Vice President Joe Biden, angrily denouncing opponents of gun control, predicted Tuesday that senators who helped block an expansion of background checks for gun sales two months ago would pay a political price for their votes.

“I would say to my friends in the House and Senate, the country has changed. You will pay a political price for not getting engaged and dealing with gun safety,” Biden said during a White House event aimed at reviving stalled gun-control bills in Congress.

Biden also had harsh words for the Senate process that requires 60 votes to end debate on a bill and move forward to a vote on the legislation, calling the rule “perverted.” The background check bill failed on a 54-46 vote in mid-April with only four Senate Republicans joining all but four Democrat in voting yes.

Since the Newtown, Conn., shooting in December, Biden said “more people have died at the end of a gun than we have lost in Afghanistan. Pretty astounding. And Iraq, really. That’s no way to run a country.”

Repeatedly pledging that he and President Obama would not give up on pursuing greater limits on guns, he pointed to progress on nearly two dozen actions Obama and the administration have taken on their own in an attempt to reduce gun violence.

The steps range from addressing barriers that keep states from submitting records to the existing background check system, ensuring that law enforcement agencies trace guns recovered in investigations, to providing schools and communities with emergency response guidelines.

The White House began Tuesday’s effort to kick-start the gun control debate with a dramatic story. Biden was introduced by Stephen Barton, a recent graduate of Syracuse University who survived gunshots to the head and torso during the mass shooting in an Aurora, Colo., movie theater last year.

Instead of taking a Fulbright position teaching English in Russia after recovering, Barton joined Mayors Against Illegal Guns. The group is financed and led by New York Mayor Michael Bloomberg.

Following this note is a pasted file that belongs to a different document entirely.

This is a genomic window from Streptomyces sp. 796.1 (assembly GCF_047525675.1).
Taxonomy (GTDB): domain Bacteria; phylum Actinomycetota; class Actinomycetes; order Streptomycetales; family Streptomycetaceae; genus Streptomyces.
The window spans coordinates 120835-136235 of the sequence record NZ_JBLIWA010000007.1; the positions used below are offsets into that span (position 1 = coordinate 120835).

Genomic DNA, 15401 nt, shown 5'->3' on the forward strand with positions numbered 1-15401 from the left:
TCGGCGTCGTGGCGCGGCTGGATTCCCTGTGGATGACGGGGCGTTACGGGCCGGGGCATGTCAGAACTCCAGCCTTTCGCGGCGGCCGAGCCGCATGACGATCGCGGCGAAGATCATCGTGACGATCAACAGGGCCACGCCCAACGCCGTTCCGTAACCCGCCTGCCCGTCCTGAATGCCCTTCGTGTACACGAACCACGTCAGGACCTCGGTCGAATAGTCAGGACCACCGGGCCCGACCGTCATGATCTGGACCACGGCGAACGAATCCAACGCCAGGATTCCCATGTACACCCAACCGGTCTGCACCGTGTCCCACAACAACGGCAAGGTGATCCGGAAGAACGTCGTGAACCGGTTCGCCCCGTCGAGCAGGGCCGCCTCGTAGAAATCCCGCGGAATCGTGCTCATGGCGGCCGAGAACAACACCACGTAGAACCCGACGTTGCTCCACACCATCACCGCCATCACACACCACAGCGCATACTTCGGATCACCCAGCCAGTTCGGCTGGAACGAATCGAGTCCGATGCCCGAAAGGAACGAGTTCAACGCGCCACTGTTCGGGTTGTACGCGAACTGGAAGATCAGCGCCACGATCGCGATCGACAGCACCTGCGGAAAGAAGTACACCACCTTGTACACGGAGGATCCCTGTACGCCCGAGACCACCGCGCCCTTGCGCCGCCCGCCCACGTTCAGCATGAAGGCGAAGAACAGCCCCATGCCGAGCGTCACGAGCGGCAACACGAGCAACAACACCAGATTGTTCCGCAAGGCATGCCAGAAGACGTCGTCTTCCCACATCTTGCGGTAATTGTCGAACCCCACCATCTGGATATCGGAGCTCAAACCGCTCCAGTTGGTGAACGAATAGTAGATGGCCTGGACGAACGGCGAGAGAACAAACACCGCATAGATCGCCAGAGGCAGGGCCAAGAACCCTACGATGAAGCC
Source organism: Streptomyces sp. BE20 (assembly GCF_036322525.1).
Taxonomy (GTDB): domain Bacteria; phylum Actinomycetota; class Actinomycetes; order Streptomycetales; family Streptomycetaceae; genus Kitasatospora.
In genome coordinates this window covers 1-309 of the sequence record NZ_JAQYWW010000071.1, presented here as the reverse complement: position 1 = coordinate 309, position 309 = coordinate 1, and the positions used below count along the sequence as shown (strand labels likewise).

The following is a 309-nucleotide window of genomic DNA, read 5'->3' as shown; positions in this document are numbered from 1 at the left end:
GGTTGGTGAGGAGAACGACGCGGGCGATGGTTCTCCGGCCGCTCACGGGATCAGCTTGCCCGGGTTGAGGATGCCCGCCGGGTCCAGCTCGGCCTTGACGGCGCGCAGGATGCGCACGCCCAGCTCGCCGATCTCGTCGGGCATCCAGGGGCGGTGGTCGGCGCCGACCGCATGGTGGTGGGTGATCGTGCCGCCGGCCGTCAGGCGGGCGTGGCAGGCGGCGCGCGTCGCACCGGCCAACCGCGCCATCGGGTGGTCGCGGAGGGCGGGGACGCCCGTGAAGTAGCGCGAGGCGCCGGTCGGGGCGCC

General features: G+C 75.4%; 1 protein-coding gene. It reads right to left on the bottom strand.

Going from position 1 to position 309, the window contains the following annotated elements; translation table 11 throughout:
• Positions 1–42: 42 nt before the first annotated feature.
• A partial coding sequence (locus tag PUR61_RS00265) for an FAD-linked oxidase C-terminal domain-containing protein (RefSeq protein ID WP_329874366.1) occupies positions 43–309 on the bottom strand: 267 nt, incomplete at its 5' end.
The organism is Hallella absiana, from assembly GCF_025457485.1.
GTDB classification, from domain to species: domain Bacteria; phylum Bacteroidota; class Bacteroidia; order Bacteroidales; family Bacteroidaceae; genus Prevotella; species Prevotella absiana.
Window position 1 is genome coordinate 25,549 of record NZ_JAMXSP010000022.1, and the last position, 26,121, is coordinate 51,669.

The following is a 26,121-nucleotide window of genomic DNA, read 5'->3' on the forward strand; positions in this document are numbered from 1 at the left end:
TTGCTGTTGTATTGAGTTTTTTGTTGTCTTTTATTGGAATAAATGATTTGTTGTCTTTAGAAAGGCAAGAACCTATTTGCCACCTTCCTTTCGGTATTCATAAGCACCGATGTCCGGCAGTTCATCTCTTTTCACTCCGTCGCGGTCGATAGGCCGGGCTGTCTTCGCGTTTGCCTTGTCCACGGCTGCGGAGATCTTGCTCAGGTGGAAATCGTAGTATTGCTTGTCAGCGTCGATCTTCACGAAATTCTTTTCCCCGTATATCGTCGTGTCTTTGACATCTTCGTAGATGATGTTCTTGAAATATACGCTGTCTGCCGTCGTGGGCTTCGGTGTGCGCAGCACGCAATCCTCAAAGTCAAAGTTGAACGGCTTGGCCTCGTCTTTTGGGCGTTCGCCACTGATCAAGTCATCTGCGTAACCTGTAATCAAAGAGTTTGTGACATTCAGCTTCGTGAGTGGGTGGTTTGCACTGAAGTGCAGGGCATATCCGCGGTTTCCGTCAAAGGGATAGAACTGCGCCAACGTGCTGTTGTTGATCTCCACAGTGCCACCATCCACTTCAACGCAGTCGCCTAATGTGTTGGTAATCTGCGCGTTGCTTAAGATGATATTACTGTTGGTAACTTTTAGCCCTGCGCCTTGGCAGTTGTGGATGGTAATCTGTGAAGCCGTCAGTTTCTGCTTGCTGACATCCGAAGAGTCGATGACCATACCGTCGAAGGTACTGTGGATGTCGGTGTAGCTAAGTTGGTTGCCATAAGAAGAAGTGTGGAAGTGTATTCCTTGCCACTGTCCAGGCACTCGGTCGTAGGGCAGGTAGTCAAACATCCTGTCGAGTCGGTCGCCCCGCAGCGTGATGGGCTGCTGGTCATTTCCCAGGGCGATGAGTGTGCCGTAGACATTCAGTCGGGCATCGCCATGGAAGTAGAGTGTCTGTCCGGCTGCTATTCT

“If you want reason for optimism, you’re looking at it,” Biden said, draping his arm around Barton’s shoulders and giving him a big squeeze.

Even though the administration has fulfilled 21 of 23 executive actions Obama promised in a January speech, Biden acknowledged that Congress would have to get involved to make real progress in the fight against gun violence.

“As proud as the president and I am of progress we’ve made, we need Congress to act,” Biden said to an audience that included Homeland Security Secretary Janet Napolitano and Attorney General Eric Holder. “We need everyone in the country to know the fight is not over.”

The Obama administration and gun control advocates had wanted to ban military-style assault weapons and high-capacity ammunition magazines, but the Senate was averse to any additional limits, thwarting early efforts to expand an already existing background check to gun shows and Internet sales.

The National Rifle Association, which quickly mobilized against the bill, said it would trample on Second Amendment rights and criminalize certain private transfers of firearms between honest citizens.

Reacting to Biden’s progress report, NRA spokesman Andrew Arulanandam said the White House was defying the will of the people by taking unilateral, albeit small-scale actions.

“[Biden] said that there has been changes compared to past debates. What I’d like to say is there is one big change: We have Michael Bloomberg spending tens of millions of dollars trying to pressure senators into following him instead of listening to their constituents,” he said.

 The executive actions were a product of Biden’s gun-control task force formed after the Dec. 14 slayings of 20 children at Sandy Hook elementary school in Connecticut. Afterward, Obama called on the country to put politics aside and come together to take meaningful action to prevent more shootings.

Despite Biden’s warning of a political backlash, Congress has shown little appetite to restart talks on gun control bills after the background check bill defeat in mid-April. A senior administration official would not say whether any senators had moved to their side, although he said the White House has continued to engage members of Congress on the topic.